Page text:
Spring brings so many opportunities to gather materials for a bright spring palette of natural dyes.
On the Isle of Arran there is currently an abundance of daffodils: they are growing on the village greens, in the gardens, in the hedgerows (and even some on the beach!)
To sit among the daffodils and stare out to sea is a wonderful spring activity - it really doesn't get much better!
I have harvested some daffodil flowers to experiment with their dyeing properties. It seems important when dealing with delicate petals to heat them gently and allow the dye to be released slowly over a couple of days. Once the dye was released I removed the flowers from the dye bath and popped in some 'Blue Faced Leicester' fleece. No preparation of the raw fleece other than scouring it. I warmed it in the dye bath and allowed to cool. After a couple of days I had achieved a lovely pale lemon yellow colour: Spring yellow number 1!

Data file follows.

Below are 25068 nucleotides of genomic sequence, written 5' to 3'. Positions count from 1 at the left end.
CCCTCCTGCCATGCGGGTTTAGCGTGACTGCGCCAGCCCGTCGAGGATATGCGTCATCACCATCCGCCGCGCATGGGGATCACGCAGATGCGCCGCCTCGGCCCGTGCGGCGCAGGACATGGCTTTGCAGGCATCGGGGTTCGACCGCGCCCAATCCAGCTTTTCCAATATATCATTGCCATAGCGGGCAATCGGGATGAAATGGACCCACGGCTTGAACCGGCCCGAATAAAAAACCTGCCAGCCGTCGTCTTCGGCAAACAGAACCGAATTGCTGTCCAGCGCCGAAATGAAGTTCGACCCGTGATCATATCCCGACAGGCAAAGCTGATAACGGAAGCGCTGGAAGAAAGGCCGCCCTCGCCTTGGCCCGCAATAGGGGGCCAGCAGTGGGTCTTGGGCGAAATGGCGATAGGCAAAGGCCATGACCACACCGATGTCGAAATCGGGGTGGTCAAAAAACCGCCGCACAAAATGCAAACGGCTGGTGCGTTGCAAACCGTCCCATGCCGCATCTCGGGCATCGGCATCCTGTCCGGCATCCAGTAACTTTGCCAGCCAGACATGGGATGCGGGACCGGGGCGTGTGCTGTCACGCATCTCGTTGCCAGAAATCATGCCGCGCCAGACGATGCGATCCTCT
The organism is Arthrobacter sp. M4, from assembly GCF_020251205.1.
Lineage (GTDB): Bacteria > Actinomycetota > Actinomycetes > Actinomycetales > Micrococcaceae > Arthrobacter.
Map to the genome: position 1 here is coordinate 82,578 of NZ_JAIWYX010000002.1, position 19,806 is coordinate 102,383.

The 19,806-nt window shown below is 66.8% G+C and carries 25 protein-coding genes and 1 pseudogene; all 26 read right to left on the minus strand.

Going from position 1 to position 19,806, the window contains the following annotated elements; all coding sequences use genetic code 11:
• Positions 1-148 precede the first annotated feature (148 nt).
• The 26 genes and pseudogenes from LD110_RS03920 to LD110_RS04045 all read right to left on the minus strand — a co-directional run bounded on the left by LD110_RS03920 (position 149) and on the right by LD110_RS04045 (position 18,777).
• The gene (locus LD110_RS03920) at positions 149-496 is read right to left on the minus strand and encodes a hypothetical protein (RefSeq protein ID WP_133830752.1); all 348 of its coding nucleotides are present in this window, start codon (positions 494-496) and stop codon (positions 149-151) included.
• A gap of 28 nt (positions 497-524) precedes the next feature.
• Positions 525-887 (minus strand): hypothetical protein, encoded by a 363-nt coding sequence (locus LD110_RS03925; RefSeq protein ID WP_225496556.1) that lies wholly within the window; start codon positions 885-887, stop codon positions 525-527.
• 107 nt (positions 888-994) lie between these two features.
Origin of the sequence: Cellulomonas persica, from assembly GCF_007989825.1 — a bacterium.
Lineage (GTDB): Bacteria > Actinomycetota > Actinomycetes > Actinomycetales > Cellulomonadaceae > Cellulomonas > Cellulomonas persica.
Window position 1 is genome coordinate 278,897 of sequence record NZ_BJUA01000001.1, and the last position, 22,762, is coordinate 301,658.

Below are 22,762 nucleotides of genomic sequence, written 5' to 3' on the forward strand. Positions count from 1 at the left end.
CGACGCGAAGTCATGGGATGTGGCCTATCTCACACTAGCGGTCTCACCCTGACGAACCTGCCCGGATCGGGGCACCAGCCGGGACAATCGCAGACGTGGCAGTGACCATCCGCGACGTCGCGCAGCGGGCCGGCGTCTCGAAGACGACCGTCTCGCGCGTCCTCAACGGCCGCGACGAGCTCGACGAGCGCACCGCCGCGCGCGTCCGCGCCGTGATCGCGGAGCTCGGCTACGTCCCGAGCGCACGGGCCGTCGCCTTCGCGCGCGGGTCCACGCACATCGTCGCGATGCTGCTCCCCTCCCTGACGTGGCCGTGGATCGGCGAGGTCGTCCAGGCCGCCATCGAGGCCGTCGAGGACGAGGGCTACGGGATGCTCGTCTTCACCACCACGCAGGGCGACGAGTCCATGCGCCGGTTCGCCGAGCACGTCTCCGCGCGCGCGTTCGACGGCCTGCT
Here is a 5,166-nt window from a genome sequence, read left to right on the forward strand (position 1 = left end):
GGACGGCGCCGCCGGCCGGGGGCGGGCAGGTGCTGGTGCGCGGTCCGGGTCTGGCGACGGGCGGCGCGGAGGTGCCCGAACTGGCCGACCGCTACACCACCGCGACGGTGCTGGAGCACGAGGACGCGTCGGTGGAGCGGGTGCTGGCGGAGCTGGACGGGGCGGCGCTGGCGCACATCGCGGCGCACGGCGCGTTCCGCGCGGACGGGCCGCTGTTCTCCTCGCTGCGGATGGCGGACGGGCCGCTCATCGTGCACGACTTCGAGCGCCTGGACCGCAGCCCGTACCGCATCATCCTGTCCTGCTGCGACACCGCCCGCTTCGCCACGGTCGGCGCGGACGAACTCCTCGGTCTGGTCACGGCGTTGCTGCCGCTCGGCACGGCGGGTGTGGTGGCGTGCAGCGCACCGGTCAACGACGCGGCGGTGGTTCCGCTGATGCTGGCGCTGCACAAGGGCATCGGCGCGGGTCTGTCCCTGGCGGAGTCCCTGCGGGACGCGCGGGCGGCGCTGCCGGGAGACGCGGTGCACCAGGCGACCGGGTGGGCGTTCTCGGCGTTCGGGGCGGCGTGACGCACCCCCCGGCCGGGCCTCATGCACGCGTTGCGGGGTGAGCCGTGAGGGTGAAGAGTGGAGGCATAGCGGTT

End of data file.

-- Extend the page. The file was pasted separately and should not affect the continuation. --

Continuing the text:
Not quite as prolific but still a common sign of spring: crocuses in the gardens. I planted some crocus bulbs in my plot at the Whiting Bay Land Initiative back in December and was so pleased to see them bursting into life at the first sign of spring.
They are such delicate beautiful flowers I was hesitant to pick them so I waited until they were past their best and harvested them over a few days... I had a fair sized crop!
I used the same method to extract the dye from the flowers as I did with the daffodils, just gently warming them to release the colour. Again I popped in some 'Blue Faced Leicester' fleece and left it to soak over a few days. The result is a delicate creamy yellow fleece: Spring Yellow number 2!
As the weather warms, everything is starting to grow so I am looking forward to gathering some flowers and leaves to see what other colours Spring can produce.